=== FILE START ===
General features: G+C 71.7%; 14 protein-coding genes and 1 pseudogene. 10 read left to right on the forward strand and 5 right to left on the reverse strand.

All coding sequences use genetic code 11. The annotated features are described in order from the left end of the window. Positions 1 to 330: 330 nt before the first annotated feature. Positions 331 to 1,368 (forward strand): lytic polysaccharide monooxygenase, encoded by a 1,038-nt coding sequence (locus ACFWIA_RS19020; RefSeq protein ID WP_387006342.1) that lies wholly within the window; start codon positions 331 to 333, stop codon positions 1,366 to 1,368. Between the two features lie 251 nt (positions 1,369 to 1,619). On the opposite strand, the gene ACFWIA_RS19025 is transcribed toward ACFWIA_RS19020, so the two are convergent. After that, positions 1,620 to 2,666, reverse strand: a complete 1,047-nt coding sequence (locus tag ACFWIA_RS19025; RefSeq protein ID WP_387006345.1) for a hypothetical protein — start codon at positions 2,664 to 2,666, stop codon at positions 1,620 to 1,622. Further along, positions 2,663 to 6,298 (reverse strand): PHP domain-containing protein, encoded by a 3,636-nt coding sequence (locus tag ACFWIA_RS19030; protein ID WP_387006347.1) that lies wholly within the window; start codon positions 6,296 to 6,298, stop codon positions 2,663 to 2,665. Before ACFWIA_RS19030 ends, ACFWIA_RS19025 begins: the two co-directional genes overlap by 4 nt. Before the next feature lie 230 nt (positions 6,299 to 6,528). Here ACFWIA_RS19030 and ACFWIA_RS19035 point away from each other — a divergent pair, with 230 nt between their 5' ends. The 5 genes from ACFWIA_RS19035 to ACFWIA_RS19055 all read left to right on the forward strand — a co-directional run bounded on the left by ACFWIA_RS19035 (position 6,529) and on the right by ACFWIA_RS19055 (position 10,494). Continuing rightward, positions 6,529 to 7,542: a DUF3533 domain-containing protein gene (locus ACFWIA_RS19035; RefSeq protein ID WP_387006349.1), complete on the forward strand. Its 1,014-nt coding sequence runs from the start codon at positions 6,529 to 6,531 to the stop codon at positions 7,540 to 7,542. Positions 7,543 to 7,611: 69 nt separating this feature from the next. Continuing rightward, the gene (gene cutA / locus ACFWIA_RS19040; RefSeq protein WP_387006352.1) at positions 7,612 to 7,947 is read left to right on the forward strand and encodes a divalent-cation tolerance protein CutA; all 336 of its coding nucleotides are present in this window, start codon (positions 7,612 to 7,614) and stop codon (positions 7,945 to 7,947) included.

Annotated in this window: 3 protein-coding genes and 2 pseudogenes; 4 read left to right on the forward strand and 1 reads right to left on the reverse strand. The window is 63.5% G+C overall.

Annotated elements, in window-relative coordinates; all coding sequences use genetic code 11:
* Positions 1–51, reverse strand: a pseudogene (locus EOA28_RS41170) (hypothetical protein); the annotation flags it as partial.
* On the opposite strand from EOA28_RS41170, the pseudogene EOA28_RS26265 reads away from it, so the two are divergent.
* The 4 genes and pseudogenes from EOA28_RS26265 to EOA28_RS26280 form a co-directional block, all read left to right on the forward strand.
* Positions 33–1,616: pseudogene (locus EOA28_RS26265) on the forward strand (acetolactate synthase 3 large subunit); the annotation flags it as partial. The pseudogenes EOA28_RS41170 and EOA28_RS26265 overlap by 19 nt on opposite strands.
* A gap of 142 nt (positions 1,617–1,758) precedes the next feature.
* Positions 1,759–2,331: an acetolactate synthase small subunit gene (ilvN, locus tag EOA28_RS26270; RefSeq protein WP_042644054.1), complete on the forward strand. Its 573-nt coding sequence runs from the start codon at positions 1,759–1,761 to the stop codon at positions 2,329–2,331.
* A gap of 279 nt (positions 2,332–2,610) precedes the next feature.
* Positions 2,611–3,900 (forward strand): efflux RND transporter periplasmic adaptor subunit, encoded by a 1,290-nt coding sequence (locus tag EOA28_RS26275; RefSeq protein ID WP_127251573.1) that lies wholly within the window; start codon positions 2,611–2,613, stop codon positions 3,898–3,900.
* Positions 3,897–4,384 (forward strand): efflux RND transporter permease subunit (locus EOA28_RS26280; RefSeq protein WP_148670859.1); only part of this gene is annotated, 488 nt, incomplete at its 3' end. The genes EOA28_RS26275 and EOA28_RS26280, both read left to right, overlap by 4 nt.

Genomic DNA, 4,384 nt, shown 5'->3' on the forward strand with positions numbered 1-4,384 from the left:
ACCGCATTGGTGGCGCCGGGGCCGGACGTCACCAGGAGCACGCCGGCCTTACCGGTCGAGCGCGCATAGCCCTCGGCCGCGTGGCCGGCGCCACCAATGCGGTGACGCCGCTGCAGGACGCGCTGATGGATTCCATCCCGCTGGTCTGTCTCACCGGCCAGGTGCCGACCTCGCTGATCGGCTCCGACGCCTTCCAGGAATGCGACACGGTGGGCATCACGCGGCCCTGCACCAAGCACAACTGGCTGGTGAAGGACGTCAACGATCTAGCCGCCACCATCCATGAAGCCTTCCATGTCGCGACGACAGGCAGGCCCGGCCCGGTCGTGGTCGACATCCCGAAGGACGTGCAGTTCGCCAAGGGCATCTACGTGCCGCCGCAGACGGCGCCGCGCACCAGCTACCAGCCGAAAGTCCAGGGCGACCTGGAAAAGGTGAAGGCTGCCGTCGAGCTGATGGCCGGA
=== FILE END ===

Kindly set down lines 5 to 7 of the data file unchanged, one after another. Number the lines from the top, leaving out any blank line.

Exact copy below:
* Positions 1–51, reverse strand: a pseudogene (locus EOA28_RS41170) (hypothetical protein); the annotation flags it as partial.
* On the opposite strand from EOA28_RS41170, the pseudogene EOA28_RS26265 reads away from it, so the two are divergent.
* The 4 genes and pseudogenes from EOA28_RS26265 to EOA28_RS26280 form a co-directional block, all read left to right on the forward strand.